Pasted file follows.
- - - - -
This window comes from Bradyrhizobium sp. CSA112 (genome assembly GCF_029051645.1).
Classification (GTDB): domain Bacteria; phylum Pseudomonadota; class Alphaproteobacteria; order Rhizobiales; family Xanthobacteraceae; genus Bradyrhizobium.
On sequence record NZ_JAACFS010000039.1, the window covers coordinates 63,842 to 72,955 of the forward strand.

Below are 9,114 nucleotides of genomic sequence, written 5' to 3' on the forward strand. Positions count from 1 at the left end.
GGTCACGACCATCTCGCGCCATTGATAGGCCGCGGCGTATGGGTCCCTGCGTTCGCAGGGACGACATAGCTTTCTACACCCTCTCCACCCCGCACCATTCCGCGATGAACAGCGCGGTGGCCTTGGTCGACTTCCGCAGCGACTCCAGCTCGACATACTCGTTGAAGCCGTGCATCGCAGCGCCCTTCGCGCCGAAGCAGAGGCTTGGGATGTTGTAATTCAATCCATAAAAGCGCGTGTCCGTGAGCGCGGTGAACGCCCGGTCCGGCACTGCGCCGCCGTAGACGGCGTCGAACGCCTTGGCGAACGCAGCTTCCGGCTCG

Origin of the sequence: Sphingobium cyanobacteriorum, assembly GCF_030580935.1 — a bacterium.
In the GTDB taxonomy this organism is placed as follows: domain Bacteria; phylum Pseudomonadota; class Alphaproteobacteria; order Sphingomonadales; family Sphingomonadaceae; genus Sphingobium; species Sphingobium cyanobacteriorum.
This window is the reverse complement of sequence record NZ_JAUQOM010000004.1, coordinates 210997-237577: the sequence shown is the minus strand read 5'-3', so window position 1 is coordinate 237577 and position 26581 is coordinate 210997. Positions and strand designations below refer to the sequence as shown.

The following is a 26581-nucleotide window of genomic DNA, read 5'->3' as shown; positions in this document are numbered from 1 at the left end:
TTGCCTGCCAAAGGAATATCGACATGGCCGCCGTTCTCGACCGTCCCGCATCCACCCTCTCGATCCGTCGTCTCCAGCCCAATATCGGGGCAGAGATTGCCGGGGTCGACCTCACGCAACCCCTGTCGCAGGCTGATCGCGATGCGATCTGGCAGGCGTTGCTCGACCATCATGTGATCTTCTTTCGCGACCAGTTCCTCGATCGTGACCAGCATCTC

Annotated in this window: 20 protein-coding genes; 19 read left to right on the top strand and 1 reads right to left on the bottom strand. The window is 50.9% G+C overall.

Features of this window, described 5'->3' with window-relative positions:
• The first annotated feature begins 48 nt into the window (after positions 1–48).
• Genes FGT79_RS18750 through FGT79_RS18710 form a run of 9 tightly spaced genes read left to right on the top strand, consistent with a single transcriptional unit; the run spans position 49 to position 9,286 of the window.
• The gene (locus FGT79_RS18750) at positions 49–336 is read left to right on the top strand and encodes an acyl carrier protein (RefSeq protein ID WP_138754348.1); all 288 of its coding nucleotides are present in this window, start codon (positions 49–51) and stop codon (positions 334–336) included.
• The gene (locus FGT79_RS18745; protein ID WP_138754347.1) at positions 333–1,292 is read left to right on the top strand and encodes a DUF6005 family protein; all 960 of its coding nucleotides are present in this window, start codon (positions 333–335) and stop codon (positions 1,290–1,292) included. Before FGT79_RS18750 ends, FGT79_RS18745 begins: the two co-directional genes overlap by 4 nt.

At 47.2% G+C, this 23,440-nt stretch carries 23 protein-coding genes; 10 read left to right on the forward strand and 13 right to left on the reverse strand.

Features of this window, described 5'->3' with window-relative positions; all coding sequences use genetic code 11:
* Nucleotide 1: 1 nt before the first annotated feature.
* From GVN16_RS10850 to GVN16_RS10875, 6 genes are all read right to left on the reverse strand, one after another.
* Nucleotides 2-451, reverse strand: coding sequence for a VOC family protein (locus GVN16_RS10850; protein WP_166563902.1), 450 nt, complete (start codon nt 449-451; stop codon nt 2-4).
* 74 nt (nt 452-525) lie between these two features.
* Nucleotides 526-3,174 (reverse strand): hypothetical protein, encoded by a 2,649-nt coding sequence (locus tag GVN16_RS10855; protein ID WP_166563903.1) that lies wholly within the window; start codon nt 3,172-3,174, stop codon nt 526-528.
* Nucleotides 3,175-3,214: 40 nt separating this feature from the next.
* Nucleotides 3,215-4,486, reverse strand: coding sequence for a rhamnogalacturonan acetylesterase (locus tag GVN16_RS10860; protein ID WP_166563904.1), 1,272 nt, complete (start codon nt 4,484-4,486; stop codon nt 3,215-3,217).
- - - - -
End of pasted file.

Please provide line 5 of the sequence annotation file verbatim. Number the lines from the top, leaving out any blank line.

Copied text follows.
GGTCACGACCATCTCGCGCCATTGATAGGCCGCGGCGTATGGGTCCCTGCGTTCGCAGGGACGACATAGCTTTCTACACCCTCTCCACCCCGCACCATTCCGCGATGAACAGCGCGGTGGCCTTGGTCGACTTCCGCAGCGACTCCAGCTCGACATACTCGTTGAAGCCGTGCATCGCAGCGCCCTTCGCGCCGAAGCAGAGGCTTGGGATGTTGTAATTCAATCCATAAAAGCGCGTGTCCGTGAGCGCGGTGAACGCCCGGTCCGGCACTGCGCCGCCGTAGACGGCGTCGAACGCCTTGGCGAACGCAGCTTCCGGCTCG